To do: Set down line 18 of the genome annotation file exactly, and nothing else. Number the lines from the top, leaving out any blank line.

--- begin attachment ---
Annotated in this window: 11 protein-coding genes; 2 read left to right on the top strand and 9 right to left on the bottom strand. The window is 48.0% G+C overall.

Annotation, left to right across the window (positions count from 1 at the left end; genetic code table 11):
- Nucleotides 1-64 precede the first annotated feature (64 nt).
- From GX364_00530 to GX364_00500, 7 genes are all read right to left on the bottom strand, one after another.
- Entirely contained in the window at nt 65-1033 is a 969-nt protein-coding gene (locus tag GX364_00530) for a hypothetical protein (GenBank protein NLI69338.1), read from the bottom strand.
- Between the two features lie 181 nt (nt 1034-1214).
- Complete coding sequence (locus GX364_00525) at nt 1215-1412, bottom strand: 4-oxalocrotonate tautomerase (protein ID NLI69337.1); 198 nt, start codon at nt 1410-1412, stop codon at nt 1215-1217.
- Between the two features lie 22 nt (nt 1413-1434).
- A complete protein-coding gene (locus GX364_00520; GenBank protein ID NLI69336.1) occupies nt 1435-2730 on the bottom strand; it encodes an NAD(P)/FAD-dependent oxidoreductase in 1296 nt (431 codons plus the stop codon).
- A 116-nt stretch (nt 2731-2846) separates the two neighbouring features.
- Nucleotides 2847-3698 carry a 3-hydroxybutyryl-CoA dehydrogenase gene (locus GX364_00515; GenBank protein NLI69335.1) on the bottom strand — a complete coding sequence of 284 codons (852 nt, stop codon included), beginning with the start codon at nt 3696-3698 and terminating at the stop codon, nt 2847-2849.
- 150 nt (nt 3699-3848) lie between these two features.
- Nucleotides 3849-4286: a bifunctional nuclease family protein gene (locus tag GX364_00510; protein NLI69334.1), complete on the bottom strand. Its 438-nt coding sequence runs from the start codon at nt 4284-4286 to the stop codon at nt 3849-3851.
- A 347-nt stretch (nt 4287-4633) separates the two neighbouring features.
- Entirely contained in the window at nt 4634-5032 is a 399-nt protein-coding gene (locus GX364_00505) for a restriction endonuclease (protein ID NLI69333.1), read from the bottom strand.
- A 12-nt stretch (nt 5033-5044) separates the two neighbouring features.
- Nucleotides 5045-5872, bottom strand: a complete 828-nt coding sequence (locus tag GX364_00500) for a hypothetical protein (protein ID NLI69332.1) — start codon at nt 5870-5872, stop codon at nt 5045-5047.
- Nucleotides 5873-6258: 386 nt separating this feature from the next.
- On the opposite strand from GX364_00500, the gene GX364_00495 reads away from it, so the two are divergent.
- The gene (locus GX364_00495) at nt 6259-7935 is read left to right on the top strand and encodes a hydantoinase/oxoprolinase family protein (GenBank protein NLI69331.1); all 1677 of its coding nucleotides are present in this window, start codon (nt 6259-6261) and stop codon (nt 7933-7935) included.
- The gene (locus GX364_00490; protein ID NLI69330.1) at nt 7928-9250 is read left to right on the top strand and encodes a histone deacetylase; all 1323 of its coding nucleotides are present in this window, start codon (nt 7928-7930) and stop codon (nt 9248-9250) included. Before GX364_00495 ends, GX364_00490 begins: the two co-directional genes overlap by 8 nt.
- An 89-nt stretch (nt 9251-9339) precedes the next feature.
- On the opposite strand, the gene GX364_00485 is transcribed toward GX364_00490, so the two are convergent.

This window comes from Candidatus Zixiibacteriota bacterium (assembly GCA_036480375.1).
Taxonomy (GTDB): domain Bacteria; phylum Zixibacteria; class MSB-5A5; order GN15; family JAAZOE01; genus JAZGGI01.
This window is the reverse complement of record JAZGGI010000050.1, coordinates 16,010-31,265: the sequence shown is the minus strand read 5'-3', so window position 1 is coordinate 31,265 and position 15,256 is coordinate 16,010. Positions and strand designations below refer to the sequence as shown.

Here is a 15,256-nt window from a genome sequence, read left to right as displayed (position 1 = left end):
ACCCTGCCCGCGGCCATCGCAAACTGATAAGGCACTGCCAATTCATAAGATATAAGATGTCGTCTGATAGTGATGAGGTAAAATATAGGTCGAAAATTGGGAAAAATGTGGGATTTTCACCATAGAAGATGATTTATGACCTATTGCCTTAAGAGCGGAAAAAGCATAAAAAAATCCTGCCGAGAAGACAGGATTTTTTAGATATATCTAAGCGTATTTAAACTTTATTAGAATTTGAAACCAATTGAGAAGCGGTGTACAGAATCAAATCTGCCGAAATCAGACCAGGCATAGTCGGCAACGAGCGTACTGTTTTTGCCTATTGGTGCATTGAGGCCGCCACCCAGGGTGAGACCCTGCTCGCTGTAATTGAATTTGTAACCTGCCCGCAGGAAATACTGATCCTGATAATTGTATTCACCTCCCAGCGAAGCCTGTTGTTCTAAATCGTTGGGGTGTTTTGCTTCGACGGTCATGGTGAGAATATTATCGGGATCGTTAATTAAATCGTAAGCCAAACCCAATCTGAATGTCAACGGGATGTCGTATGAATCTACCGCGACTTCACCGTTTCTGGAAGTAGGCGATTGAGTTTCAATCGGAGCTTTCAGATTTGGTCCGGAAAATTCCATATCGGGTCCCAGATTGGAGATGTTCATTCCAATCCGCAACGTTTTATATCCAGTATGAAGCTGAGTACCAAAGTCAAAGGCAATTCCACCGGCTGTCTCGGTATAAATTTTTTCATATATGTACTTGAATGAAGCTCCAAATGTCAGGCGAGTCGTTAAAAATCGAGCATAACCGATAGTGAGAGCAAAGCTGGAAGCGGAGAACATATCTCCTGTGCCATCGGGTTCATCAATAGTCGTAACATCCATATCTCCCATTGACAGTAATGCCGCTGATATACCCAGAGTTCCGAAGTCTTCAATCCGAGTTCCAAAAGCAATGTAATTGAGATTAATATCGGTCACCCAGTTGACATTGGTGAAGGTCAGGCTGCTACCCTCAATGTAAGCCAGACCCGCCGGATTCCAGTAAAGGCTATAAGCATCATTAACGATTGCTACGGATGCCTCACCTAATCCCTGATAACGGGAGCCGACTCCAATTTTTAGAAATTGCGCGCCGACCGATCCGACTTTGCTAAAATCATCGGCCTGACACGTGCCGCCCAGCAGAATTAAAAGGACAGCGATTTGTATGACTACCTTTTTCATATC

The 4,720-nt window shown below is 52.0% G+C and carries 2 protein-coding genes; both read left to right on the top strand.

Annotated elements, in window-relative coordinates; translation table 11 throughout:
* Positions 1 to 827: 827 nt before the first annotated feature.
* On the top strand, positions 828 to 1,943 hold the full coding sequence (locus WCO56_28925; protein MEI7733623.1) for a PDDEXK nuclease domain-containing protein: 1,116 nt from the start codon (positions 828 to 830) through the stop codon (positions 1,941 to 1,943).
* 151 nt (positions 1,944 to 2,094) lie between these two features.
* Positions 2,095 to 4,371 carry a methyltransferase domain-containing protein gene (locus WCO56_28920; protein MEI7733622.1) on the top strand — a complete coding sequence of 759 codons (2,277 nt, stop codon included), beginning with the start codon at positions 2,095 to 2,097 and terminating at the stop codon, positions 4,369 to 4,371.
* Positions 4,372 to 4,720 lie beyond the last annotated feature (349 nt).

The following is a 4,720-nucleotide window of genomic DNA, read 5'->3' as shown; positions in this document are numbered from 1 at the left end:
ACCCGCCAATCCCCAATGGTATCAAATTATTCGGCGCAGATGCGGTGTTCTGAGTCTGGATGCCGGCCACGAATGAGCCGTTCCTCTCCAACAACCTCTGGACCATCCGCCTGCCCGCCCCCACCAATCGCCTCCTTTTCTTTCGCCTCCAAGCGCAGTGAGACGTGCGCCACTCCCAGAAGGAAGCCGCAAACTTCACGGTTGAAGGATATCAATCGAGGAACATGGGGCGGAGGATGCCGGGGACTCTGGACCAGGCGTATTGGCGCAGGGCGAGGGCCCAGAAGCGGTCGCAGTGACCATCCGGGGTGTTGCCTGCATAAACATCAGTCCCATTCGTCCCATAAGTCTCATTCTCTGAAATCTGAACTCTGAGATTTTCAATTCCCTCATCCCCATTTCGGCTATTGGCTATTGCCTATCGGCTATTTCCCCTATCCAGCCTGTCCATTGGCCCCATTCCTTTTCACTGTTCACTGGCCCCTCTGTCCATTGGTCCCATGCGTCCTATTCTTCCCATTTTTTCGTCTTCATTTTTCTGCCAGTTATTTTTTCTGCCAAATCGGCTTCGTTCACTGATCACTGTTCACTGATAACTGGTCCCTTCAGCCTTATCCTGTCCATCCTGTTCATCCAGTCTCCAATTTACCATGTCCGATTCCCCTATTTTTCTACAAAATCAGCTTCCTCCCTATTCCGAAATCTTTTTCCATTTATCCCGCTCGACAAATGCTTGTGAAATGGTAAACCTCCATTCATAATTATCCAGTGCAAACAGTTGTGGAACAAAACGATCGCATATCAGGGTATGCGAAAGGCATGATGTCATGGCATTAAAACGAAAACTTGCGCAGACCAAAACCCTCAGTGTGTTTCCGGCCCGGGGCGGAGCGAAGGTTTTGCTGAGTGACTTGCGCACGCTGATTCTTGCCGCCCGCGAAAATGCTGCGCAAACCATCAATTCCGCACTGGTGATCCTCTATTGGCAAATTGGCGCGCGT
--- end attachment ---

- Nucleotides 5873-6258: 386 nt separating this feature from the next.